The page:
How Does Recoverable Depreciation Impact My Home Insurance Claim?

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In home insurance, recoverable depreciation refers to the dollar amount difference between your property's actual cash value and its replacement value. Insurance companies usually pay homeowners insurance claims in two parts—actual cash value, then recoverable depreciation—to dissuade fraud and to limit excess claim payouts. After you've made a home insurance claim and repaired or replaced the damaged property, your insurer will pay you a check for the recoverable depreciation amount. Recoverable depreciation only applies to homeowners insurance policies that have replacement cost value coverage.

What is Recoverable Depreciation?

Depreciation is the dollar amount part of your home or personal property has decreased in value since you bought it, through a combination of age, condition and obsolescence. For example, if you purchased a new oven for $1,000 four years ago, and it's now worth $600, it has depreciated by $400.

And recoverable depreciation is any depreciation amount that you can recover, or receive, from your insurance company after you make a claim.

For homeowners who have replacement cost value (RCV) coverage on their home insurance policy, any claim they make will generally be paid by the insurer in two parts. The first check is for the actual cash value (ACV), or depreciated value, of the item. Then, once you have repaired or replaced the item, your home insurance company will give you a check for the recoverable depreciation. Insurance companies split their payments this way for a few reasons: Most importantly, it discourages fraud and encourages you to spend the money on actually repairing your home, as you'll receive a more generous payout if you use the cash for its intended purpose.

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Actual Cash Value vs. Replacement Cost in Homeowners Insurance

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How is Recoverable Depreciation Calculated?

The exact method to calculates total recoverable depreciation depends on your insurer's policies and what the damaged item is. But the most common way is for your insurance company to consider an item's useful lifetime, and reduce the item's value by the same fraction of that lifetime each year until its value is zero. The amount it's worth at any given time is called its actual cash value. The difference in price between an item's actual cash value and its replacement cost is its recoverable depreciation.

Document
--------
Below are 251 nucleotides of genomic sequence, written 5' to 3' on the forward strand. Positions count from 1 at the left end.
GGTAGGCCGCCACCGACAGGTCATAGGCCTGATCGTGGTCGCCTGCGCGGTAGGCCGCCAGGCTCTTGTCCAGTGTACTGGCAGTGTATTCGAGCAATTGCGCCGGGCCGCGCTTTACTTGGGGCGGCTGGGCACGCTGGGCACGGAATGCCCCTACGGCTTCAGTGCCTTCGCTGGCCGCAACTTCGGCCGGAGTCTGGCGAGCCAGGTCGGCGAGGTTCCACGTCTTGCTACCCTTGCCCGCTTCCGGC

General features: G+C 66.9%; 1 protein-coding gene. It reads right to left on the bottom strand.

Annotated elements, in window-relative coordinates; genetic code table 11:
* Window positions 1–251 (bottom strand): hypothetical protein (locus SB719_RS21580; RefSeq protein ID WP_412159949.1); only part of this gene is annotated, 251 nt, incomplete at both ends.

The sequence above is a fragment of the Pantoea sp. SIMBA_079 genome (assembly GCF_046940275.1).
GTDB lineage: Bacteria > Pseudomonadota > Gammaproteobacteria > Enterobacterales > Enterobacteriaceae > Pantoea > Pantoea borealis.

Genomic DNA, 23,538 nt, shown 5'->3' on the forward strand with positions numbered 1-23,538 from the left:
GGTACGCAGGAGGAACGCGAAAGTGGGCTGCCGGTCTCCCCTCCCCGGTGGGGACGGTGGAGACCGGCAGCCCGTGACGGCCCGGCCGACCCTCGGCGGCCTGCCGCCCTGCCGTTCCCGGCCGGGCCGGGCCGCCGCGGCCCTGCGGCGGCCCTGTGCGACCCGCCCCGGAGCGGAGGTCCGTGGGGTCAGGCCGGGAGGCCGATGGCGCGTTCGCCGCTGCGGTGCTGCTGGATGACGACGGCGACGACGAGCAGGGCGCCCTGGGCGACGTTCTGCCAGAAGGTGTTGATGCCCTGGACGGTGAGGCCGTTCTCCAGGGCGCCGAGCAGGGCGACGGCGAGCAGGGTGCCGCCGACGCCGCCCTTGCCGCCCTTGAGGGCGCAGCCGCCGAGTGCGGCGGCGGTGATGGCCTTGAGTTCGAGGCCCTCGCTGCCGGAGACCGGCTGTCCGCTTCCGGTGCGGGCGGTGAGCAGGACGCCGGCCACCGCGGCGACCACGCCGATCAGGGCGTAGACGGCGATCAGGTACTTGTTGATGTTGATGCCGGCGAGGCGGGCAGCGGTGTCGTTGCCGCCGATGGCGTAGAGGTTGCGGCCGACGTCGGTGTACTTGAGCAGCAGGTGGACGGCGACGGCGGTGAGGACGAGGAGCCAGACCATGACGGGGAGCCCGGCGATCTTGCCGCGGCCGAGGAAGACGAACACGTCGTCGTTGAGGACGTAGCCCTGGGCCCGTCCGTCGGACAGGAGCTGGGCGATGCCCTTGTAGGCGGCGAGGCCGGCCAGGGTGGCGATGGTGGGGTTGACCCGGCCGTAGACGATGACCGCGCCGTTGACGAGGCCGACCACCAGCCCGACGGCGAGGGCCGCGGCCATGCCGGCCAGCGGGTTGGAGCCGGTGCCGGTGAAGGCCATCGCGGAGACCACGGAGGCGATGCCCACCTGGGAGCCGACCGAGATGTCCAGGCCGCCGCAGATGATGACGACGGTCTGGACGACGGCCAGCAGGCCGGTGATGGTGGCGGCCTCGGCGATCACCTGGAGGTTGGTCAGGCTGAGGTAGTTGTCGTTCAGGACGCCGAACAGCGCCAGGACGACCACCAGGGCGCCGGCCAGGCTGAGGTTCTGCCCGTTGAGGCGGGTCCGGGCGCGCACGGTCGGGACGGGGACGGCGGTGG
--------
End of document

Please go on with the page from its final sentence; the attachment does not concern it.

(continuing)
Graph illustrating how depreciation affects actual cash value of a roof over 20 years

For example, imagine you bought a new roof for $10,000 8 years ago, and the roof was expected to last twenty years. If it's completely destroyed in a storm and needs to be replaced (assuming the replacement cost has stayed constant), the actual cash value would be $6,000. Accordingly, the recoverable depreciation would be $4,000—the difference between the $10,000 replacement cost and the actual cash value.

Nonrecoverable Depreciation

It's possible that you'll have some amount of nonrecoverable depreciation when you're making your insurance claim. Homeowners are most likely to encounter nonrecoverable depreciation when you have an actual cash value policy, which only pays the depreciated amount of your property if it is damaged or stolen. In this case, nonrecoverable depreciation is the same as the total depreciation.

However, even if you have a replacement cost policy, there may be some items, like carpets or awnings, which are only covered to ACV. In this case, you may have a mix of recoverable and nonrecoverable depreciation. For example, if you have an RCV policy, and your deck and the awning covering it are both damaged in a storm, the deck may be covered up to its full replacement cost, while the awning might only be covered to its actual cash value. Check the details of your policy or consult with your insurance agent, to understand if you have any items that are subject to nonrecoverable depreciation.

How to Claim Recoverable Depreciation

To claim recoverable depreciation from your insurance company, start by initiating a claim with your insurance company. An insurance adjuster will determine the replacement cost, recoverable and nonrecoverable depreciation, and ACV of the property that was lost or damaged, and send you a check for the ACV. The insurance company typically subtracts your insurance deductible from the ACV settlement.

Then, you use your own money to replace or repair the item in question. If you're purchasing a new version of the item, simply go to a store and buy it. If you're working with a repairperson or construction company, go through the bidding and repair process. Make sure to keep your receipts to show to your insurer.

Example of How Recoverable Depreciation is Paid for a Damaged Roof
Replacement cost$10,000
Subtract depreciation (8 years old / 20 year expected lifespan = 40%)-$4,000
Actual cash value$6,000
Subtract eductible-$500
Net claim (first payment)$5,500
Add recoverable depreciation (second payment)+$4,000
Total claim amount$9,500

Keep in mind that if you happen to come in under-budget for your claim, it's very difficult to keep extra claim money. Your insurance company will ask to see how much the repair cost, and you'll also only receive enough to pay for the item you actually received. In other words, if you find and buy an oven for $200 less than your replacement cost coverage limit, your insurance company gets to keep the money—not you.

Once you've submitted the paperwork to your insurer proving the work has been done, your insurance company will issue you a check reimbursing you for the recoverable depreciation.

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